The Thankful Thanksgiving Post :: {Brining your Bird}

I had another blog post in the works.  One about how I was paralyzed, and then I realized that it's actually really hard to write about that, even though I love talking about it.  But really, I'm just happy that I'm not paralyzed anymore and haven't been for twelve (twelve!) years.  I'm thankful for the doctors that made it so.

October was a dark, grim, bad month, and I've catapulted myself out if it, with sheer resolve, and a little help from my friends.  And what happens when you put your mind to something?  Lots.  Lots of ideas and creativity flowing out and about like crazy.  I've got worlds of ideas, as it were.

I want to get all the ideas out on paper, but I only know how to draw with my left hand.  Could I be twice as fast if I used both?  Right now I'm working on a poster called "I live here."  I figure, if I was the kind of kid who counted the steps of the Eiffel Tower as I climbed them, it might be of general interest to some kids to know how far away they live from the Great Barrier Reef, the Matterhorn, or the Chocolate Hills.  One of the things from my childhood for which I'm most grateful is that curiosity of other places and cultures was nurtured.  I want to give that curiosity to other kids -- in a poster!

Then suddenly tonight I thought that felt boards should no longer be relegated to the Sunday School room.  I mean, it's like velcro, but doesn't get hairs stuck in it!  It's like a puppet theatre, but you don't have to hold all the puppets in your hand!  Now I have to figure out how to make one.

Then there's the alphabet poster, which I have an idea for, of course, and toys!  Puzzles, architecture blocks, lacing animals...

I'm thankful that I have all these ideas.  I may never get to them all because my body limits me, but I wouldn't trade all the ideas in my head for a pain-free body.  I wouldn't even trade it for a pain-free body and a trip around the world. 

Most of all, as I write tonight, and as I'm about to draw some more, I'm grateful for a little group of friends that I have here in Staunton.  You might recognize them from their enthusiastic thumbs up to everything I post on the running snail & rainbow facebook page.  Thanks, ladies.  I'm lucky to know you all.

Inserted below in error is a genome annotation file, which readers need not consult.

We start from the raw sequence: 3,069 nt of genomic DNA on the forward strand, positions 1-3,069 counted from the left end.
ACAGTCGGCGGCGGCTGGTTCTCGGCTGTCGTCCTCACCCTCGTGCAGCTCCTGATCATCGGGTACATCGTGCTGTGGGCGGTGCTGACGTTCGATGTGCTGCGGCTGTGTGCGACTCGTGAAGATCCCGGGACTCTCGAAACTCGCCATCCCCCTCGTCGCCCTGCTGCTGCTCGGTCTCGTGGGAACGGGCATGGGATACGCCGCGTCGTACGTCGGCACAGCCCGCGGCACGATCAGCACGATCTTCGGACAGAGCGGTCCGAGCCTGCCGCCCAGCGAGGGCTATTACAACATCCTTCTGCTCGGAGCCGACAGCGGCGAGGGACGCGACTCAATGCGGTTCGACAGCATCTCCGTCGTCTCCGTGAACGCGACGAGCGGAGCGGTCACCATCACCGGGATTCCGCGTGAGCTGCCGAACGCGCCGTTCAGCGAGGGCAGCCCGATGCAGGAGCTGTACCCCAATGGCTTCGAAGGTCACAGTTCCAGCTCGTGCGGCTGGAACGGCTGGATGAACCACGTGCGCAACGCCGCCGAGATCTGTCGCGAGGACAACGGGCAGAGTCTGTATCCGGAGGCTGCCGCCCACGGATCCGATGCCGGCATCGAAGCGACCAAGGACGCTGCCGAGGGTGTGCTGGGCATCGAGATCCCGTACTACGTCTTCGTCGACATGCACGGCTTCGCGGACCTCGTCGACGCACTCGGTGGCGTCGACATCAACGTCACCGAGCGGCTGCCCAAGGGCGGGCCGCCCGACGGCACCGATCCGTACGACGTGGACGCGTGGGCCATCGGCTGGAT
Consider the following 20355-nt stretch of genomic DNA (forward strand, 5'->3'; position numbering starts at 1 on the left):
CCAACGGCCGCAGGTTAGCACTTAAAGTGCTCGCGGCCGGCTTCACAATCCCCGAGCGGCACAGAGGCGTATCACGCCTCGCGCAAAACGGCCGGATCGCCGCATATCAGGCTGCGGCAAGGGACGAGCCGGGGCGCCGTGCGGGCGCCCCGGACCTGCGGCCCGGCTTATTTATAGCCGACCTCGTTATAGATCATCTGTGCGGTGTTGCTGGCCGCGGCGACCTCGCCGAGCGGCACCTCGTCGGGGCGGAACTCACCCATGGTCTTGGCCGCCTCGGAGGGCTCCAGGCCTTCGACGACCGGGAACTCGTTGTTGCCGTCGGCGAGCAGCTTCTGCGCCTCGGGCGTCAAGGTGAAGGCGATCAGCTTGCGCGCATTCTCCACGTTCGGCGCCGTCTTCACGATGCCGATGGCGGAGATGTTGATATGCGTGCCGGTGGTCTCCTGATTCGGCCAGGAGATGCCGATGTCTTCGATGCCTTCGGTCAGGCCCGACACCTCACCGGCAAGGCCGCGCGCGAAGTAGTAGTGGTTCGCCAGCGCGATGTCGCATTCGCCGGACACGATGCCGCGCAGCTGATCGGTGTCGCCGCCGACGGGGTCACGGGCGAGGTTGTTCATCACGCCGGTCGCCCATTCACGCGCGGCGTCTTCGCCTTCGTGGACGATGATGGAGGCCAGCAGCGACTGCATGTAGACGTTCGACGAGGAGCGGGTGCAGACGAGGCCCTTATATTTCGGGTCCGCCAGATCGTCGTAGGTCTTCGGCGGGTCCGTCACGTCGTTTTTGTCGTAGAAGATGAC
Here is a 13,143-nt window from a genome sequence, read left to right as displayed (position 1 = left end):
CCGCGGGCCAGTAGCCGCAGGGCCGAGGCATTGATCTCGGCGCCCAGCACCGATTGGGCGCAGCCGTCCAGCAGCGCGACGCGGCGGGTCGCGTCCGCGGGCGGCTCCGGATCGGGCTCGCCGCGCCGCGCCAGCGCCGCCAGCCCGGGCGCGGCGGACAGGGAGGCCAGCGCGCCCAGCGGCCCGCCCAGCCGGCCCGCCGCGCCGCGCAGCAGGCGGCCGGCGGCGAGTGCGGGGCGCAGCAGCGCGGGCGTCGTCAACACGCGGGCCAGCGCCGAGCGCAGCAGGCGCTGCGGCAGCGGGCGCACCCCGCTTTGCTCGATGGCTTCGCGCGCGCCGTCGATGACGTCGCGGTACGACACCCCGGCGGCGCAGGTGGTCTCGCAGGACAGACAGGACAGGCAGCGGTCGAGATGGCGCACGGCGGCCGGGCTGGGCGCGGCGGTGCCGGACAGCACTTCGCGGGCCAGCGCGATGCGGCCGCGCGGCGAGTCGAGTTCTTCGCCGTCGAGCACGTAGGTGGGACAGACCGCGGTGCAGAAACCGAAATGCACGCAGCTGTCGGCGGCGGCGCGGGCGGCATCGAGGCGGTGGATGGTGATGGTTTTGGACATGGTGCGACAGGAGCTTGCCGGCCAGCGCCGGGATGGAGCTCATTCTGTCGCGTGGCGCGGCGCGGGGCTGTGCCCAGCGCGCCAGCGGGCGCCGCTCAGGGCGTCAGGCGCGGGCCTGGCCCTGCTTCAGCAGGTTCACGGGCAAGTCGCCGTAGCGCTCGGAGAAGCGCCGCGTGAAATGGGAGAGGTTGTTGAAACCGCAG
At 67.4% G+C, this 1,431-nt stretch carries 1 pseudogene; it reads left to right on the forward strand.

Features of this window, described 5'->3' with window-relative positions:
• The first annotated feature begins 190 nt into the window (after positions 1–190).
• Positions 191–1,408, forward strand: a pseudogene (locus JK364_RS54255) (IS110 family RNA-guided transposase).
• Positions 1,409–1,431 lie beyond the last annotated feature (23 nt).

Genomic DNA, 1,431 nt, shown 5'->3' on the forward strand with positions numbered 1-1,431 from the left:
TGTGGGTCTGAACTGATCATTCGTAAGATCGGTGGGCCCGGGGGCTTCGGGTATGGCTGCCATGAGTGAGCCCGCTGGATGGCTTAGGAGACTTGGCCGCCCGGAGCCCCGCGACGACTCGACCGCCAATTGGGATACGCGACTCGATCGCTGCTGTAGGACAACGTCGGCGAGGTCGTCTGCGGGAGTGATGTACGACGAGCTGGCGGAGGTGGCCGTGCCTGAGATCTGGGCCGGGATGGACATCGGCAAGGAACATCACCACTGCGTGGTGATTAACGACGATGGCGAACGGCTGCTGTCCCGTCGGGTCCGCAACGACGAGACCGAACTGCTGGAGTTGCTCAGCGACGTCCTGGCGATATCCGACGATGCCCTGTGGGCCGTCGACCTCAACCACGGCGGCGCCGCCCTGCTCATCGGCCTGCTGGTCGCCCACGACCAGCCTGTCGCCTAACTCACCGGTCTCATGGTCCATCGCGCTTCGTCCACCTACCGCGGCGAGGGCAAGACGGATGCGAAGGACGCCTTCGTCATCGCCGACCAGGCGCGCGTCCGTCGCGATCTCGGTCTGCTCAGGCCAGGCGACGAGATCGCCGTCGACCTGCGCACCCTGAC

My Top Five Cookbooks

I have so many cookbooks, and I love all of them, despite the fact that I almost never follow recipes.  It's a carefully curated collection, most of which have been gifted to me by my mother.  Five years ago (with no baby and an employee discount at a gourmet grocery), the more complicated the recipe, the better.  The more steps and more dishes dirtied, the better.  The more obscure ingredients, the better.  Mind you, I still love cracking into a really involved dish with rare (read: pricey) ingredients, but these days, cooking has become more of a job and less of a hobby.  Money's tighter, having a kid and all, husband needs to be fed before he rushes out the door, and I have other things I should be doing.  I've even embraced leftovers.  My relationship to food has changed.

I enjoy the job of cooking, as long as I stick to my principles.  They are:
1.  We shall not eat the same thing more than two days in a row.
2.  I shall cook food from at least 3 different countries every week.
3.  We shall defy our mingy food budget by eating dazzlingly tasty food.
4.  We shall eat food that both makes us healthy and happy.  Sometimes these two things are mutually exclusive, and that's okay.  In the end, it all balances out.

Armed with my principles, here are the five cookbooks that I constantly reach for, every week, when I'm doing my menu planning/grocery list (which is the only way to stick to a food budget and also not go out of your mind at dinner time every night).  The trick to meal planning, I've found, is to pick one dish you're really excited about cooking, write down all the ingredients you need, and then base your other meals off of what you'll have left after preparing that meal.  For example, you might have half a head of cabbage left, or part of a box of chicken stock.  You get the idea.

1.  How to Cook Everything by Mark Bittman: This is the book that should replace The Joy of Cooking in your cookbook library (unless you have one of the vintage versions with possum recipes inside).  My favorite thing about this book is that it's for all ability levels, it's totally straight forward, and most (if not all) recipes have several variations.  I know several people who have learned to cook from this book.  My brother, in fact, is one of these people, and he and his old house-mates used to refer to it as the gospel according to Mark.  It also comes in a vegetarian version, if that's your thing.

2.  The Italian Country Table: Homecooking from Italy's Farmhouse Kitchens by Lynne Rossetto Kasper:  This book is totally inspired, though it's not hard to guess why, given the subject matter.  One thing I value most in a cookbook is when there are recipes for things that I can't dream up on my own.  This book has that in spades.  Also, the author really teaches you about ingredients, wine pairings, and all that kind of food nerd stuff which I love so much.  This is the book that taught me about putting veggies in with your pasta water when you make pesto.  It also contains the only cake I have ever successfully made: chocolate polenta cake, laced with orange and insanely delicious (and gluten free!).  You didn't think you could eat like this outside of Italy.  You can, and the best part is that you made it yourself.